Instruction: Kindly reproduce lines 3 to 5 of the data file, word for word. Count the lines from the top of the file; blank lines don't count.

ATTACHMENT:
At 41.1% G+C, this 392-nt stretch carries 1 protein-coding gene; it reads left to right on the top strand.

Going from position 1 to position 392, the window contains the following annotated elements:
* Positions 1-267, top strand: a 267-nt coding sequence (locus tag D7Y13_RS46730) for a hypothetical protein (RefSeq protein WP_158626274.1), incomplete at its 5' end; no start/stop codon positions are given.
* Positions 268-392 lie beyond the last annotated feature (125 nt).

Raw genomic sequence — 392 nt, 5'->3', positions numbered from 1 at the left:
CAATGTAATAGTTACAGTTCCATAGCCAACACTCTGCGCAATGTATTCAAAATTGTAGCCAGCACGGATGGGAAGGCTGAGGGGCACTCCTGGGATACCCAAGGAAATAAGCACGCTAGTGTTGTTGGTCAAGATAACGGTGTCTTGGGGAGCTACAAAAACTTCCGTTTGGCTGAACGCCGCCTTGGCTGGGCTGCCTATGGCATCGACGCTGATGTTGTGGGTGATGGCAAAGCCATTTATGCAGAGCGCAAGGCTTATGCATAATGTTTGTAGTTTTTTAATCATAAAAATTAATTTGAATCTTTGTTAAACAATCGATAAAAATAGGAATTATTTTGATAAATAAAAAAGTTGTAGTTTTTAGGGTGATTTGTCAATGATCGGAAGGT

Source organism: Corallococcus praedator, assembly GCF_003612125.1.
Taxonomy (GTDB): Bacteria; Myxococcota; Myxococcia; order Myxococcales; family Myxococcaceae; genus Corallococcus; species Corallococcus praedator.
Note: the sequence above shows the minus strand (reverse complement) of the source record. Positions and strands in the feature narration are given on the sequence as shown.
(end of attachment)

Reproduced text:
* Positions 1-267, top strand: a 267-nt coding sequence (locus tag D7Y13_RS46730) for a hypothetical protein (RefSeq protein WP_158626274.1), incomplete at its 5' end; no start/stop codon positions are given.
* Positions 268-392 lie beyond the last annotated feature (125 nt).

Raw genomic sequence — 392 nt, 5'->3', positions numbered from 1 at the left: